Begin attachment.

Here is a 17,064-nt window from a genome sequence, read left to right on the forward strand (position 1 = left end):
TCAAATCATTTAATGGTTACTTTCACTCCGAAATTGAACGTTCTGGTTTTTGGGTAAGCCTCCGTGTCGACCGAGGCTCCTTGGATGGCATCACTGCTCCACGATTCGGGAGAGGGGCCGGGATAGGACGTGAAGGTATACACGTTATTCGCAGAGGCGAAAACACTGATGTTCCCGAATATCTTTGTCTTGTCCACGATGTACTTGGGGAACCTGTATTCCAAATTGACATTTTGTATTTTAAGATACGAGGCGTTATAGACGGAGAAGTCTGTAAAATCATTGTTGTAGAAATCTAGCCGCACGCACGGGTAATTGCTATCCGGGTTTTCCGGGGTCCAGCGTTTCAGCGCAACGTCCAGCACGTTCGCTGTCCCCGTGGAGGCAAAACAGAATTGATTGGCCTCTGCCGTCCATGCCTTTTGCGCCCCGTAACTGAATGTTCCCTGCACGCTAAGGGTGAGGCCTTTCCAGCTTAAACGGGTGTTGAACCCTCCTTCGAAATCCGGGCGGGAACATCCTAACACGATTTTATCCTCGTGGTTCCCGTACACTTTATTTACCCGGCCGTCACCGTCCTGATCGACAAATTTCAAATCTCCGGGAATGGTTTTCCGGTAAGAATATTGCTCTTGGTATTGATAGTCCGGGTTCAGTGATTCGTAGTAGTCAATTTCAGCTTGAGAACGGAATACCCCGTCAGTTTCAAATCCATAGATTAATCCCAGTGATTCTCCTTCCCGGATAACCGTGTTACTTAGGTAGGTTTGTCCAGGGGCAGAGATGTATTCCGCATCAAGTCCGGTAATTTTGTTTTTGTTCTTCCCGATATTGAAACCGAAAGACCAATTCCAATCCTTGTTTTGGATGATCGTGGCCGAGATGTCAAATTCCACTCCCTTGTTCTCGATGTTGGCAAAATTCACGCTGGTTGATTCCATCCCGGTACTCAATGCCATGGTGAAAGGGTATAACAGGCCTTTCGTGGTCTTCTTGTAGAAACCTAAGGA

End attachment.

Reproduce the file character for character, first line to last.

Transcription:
Here is a 17,064-nt window from a genome sequence, read left to right on the forward strand (position 1 = left end):
TCAAATCATTTAATGGTTACTTTCACTCCGAAATTGAACGTTCTGGTTTTTGGGTAAGCCTCCGTGTCGACCGAGGCTCCTTGGATGGCATCACTGCTCCACGATTCGGGAGAGGGGCCGGGATAGGACGTGAAGGTATACACGTTATTCGCAGAGGCGAAAACACTGATGTTCCCGAATATCTTTGTCTTGTCCACGATGTACTTGGGGAACCTGTATTCCAAATTGACATTTTGTATTTTAAGATACGAGGCGTTATAGACGGAGAAGTCTGTAAAATCATTGTTGTAGAAATCTAGCCGCACGCACGGGTAATTGCTATCCGGGTTTTCCGGGGTCCAGCGTTTCAGCGCAACGTCCAGCACGTTCGCTGTCCCCGTGGAGGCAAAACAGAATTGATTGGCCTCTGCCGTCCATGCCTTTTGCGCCCCGTAACTGAATGTTCCCTGCACGCTAAGGGTGAGGCCTTTCCAGCTTAAACGGGTGTTGAACCCTCCTTCGAAATCCGGGCGGGAACATCCTAACACGATTTTATCCTCGTGGTTCCCGTACACTTTATTTACCCGGCCGTCACCGTCCTGATCGACAAATTTCAAATCTCCGGGAATGGTTTTCCGGTAAGAATATTGCTCTTGGTATTGATAGTCCGGGTTCAGTGATTCGTAGTAGTCAATTTCAGCTTGAGAACGGAATACCCCGTCAGTTTCAAATCCATAGATTAATCCCAGTGATTCTCCTTCCCGGATAACCGTGTTACTTAGGTAGGTTTGTCCAGGGGCAGAGATGTATTCCGCATCAAGTCCGGTAATTTTGTTTTTGTTCTTCCCGATATTGAAACCGAAAGACCAATTCCAATCCTTGTTTTGGATGATCGTGGCCGAGATGTCAAATTCCACTCCCTTGTTCTCGATGTTGGCAAAATTCACGCTGGTTGATTCCATCCCGGTACTCAATGCCATGGTGAAAGGGTATAACAGGCCTTTCGTGGTCTTCTTGTAGAAACCTAAGGA